Sustainability is quite a subjective term, isn’t it? It is still an evolving concept and can mean different things to different people. However, as we progress into a better part of the decade (hopefully), we must pay attention to all aspects and pillars of sustainability; more than four of them if need be. Increasingly it is expected organisations address these in their sustainability reports and ESG reports.
1. Sustainability as a big part of doing business - With climate change at the edge of our doorsteps, companies and businesses will be asked to show their efforts put in to make the world more sustainable. Reducing carbon emissions, adopting green, eco-friendly practices and making sure people are also taken into account, will be a large part of the sustainable agenda for businesses. Not very far from now, sustainability will become a pivotal part of the entire value chain. From the sourcing of raw materials to the packaging and supply chain infrastructure, all of it will be transformed to achieve sustainable standards. This forces suppliers and customers to become a part of the sustainable ecosystem.
2. Innovation will be at the heart of sustainability - Apart from policies and pledges, companies will have to invest in innovation. Companies will have to innovate if economic growth and sustainability have to go hand in hand. Be it with things such as carbon taxes or even turning waste into high-end products, there will be enough motivation to drive innovation. Infact, we are already seeing some of it come to light.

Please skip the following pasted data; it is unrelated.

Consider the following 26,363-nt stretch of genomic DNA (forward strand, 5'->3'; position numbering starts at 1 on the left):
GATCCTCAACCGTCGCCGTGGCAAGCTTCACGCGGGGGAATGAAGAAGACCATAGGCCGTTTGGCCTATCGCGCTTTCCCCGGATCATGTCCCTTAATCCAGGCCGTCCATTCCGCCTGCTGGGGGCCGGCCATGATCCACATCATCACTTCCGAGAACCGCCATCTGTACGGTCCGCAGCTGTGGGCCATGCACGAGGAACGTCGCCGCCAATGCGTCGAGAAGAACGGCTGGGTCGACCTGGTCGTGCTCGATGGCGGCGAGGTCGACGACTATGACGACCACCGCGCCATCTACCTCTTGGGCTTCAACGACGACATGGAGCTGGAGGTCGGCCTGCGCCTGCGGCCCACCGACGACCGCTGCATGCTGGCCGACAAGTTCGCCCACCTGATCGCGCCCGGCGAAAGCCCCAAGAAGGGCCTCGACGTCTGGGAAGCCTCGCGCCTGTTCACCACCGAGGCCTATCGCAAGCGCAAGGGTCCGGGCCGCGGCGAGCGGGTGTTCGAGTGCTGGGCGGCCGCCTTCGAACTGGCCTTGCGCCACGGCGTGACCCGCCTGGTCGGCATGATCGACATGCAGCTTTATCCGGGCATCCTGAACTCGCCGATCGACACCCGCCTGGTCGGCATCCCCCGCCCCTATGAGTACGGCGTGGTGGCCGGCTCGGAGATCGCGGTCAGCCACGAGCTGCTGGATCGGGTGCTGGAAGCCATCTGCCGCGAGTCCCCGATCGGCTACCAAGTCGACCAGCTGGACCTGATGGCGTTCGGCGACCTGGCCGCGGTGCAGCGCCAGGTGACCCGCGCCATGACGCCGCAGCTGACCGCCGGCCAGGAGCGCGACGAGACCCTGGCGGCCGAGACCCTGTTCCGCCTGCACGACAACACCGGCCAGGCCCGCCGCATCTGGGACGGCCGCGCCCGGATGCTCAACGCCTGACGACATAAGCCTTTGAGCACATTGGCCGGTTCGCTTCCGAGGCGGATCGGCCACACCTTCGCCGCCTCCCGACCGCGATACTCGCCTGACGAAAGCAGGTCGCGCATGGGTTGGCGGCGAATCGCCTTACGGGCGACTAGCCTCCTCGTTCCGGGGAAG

3. Emergence of a circular economy - The world's population is expected to increase by 2 billion persons in the next 30 years, from 7.7 billion currently to 9.7 billion in 2050 and could peak at nearly 11 billion around 2100 (Growing at a slower pace, world population is expected to reach 9.7 billion in 2050 and could peak at nearly 11 billion around 2100, 2019). With such drastic increase in population, resources need to be used effectively. There is already a growing trend about the need to eliminate waste, reuse, recycle and renew. The concept of circular economy shouldn’t be restricted to just one industry. Rather, new partnerships and collaborations must be formed to ensure one industry’s waste is another’s raw material. This will be a great opportunity to reimagine the way the world works and also re-evaluate existing value chains.
4. Accountability and Transparency - When organisations take sustainability very seriously, accountability and transparency take centerstage. Organisations will consider how their production process affects the climate and seek to proactively find solutions to these problems. Consumers will also be more concerned about their personal carbon footprint and tread with caution when it comes to using products that are not produced sustainably.
Going forward, transparency and accountability will be the default approach for a business.